What is the Bible?
Christians find that one of the great ways of developing their walk with Jesus (we call that “discipleship”) is the practice of daily Bible reading and prayer. The Bible is a collection of 66 books, written by some 40 different authors in three languages over a period of more than a thousand years. It contains a wide variety of literary genres (types), yet it has an amazing unity of outlook and purpose. This is because it is a uniquely “God-breathed” (inspired) book (2 Timothy 3:14-17; 2 Peter 1:21) designed to give the truth about God to people of all ages (Matthew 5:18; Mark 13:31). It is not primarily a history book or a textbook or a handbook of ethics, though it contains elements of all three. It has a single main theme: God’s intervention into our world through Jesus Christ to rescue us from our self-centeredness. In a word, the Bible is about salvation.
Why read it?
See what it claims to do for us. It is a mirror (James 1:22-25) to show us what we are like. It is a sword to be used in temptation (Ephesians 6:17). It is a hammer to break us down (Jeremiah 23:29). It is sweet as honey, nourishing as milk or meat (Ezekiel 3:3; 1 Peter 2:2; Hebrews 5:12-14). It can cleanse us, guide us, give us peace and wisdom (Psalm 119:9, 105, 165; Proverbs 4:4-6). No wonder we cannot grow without it (Psalm 119:162; Joshua 1:8-9; 2 Timothy 3:14-17). It is a prime way of keeping in touch with the Lord (John 15:7).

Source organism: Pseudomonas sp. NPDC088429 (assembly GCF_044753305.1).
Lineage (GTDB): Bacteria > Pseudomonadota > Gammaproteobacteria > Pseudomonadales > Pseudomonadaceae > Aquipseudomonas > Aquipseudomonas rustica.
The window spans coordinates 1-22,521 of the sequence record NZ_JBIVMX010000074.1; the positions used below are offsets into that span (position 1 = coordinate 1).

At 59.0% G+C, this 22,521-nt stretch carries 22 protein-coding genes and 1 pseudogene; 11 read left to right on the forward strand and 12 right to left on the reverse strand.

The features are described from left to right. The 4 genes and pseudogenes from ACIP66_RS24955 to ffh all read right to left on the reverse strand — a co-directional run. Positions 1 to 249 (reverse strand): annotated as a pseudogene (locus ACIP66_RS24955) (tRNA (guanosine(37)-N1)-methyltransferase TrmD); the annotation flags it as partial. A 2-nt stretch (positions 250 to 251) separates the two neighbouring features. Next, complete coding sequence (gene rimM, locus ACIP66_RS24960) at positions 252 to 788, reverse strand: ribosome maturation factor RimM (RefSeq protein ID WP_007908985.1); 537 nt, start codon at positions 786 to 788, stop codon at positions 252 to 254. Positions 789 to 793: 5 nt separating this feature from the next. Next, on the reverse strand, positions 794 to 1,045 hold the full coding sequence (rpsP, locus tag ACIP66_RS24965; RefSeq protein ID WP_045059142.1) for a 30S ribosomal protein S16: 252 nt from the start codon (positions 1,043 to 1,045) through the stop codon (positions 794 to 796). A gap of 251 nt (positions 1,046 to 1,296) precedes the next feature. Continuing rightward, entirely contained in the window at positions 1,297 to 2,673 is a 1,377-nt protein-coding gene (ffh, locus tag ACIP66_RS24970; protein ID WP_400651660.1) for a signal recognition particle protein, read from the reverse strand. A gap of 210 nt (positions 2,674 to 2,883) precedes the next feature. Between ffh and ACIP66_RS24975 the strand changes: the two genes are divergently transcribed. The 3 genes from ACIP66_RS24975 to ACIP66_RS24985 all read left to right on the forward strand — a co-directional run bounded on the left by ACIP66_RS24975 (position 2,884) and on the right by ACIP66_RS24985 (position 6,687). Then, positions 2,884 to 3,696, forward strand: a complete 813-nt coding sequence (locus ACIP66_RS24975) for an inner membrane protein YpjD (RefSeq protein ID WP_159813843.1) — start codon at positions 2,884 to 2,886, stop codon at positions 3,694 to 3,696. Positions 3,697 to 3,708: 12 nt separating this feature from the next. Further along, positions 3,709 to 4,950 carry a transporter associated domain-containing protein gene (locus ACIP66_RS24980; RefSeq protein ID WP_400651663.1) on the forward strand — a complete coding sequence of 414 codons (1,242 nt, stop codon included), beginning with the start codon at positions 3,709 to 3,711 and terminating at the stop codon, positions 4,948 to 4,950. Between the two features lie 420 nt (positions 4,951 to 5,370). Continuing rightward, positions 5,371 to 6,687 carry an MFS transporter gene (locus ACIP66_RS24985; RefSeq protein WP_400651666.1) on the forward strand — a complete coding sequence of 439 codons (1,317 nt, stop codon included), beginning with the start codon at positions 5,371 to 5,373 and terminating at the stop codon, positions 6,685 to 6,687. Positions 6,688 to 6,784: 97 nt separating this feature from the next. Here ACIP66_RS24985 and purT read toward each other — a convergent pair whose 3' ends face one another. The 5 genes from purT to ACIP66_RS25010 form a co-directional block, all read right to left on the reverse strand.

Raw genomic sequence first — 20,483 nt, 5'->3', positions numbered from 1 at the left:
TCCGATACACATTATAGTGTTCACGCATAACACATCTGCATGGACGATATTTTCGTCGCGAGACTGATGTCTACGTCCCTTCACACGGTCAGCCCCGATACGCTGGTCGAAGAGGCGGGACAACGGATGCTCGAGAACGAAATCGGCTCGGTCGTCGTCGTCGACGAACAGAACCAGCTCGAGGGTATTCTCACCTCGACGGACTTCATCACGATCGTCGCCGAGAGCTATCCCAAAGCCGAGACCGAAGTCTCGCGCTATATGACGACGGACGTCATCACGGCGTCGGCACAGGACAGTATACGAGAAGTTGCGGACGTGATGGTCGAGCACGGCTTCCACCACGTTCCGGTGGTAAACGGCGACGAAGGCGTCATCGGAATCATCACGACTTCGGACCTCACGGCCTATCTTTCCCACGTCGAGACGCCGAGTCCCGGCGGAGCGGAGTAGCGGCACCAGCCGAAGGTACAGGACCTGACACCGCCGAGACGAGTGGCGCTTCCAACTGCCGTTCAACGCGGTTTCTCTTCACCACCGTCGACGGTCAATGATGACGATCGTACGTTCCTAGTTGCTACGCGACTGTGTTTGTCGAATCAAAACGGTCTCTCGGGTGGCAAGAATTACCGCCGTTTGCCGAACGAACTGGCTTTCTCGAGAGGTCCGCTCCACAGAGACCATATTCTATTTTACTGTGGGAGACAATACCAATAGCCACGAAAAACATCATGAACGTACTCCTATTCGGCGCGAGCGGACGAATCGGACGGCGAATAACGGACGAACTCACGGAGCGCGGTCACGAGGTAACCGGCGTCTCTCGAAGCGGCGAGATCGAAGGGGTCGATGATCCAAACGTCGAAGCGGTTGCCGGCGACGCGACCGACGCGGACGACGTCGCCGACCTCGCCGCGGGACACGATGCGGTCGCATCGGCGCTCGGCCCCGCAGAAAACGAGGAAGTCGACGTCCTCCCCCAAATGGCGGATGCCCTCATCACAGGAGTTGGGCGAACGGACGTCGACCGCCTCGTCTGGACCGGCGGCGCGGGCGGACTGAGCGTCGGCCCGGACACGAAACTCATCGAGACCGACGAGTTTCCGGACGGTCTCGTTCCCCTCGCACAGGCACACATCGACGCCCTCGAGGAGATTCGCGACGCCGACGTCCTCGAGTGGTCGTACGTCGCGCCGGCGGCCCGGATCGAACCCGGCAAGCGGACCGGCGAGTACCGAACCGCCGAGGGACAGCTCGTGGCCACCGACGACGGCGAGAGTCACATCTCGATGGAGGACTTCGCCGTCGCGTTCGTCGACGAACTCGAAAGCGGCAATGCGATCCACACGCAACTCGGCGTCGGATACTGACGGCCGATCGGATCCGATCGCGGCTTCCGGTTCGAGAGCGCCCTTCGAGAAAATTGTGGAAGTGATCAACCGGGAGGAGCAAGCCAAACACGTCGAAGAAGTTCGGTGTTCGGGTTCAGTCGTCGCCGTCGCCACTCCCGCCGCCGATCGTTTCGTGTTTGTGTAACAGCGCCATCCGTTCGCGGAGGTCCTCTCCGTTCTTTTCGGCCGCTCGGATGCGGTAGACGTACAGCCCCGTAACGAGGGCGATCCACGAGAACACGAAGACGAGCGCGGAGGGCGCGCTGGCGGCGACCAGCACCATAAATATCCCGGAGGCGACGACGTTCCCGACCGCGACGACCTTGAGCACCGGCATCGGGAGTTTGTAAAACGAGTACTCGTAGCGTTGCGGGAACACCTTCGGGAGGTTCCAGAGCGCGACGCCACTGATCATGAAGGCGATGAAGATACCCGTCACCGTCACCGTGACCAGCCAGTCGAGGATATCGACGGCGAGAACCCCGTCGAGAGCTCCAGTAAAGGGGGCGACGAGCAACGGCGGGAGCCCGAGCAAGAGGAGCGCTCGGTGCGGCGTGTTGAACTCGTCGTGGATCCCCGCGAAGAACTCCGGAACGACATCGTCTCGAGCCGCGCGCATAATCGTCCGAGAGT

How to read it?
Get a Bible you can value: a modern translation is probably best. Get some Bible reading notes to help you (e.g., Daily Bread or Daily Notes). Later branch out on character studies, word studies, studies of great themes or of a whole book. But keep it regular. And then apply it to yourself. Look for a promise to claim, a command to obey, new light to rejoice in, a warning to heed, a prayer to use, and/or an example to follow. Ask yourself: (1) What did this mean to the original recipients? and (2) How does it apply to me? Then turn what you have found into prayer and thanksgiving.
Verse to learn
Learn Psalm 119:105: “Your word is a lamp to my feet and light for my path.”
Bible study section
The Bible passage for study is Acts 8:26-40.
- What was the traveler doing as he rode along? Why did he need help?
- How did Philip help him? What might be the modern equivalent of the help Philip offered?
- What effect did his dawning understanding of God’s truth have on the Ethiopian’s life?
- What effect should a fresh understanding of the Bible have on us as we expose ourselves to it?
- Where does the Holy Spirit come into all this?
Take a verse or a phrase from a verse in Acts 8:26-40 and turn it into a prayer, first for yourself and then for a friend.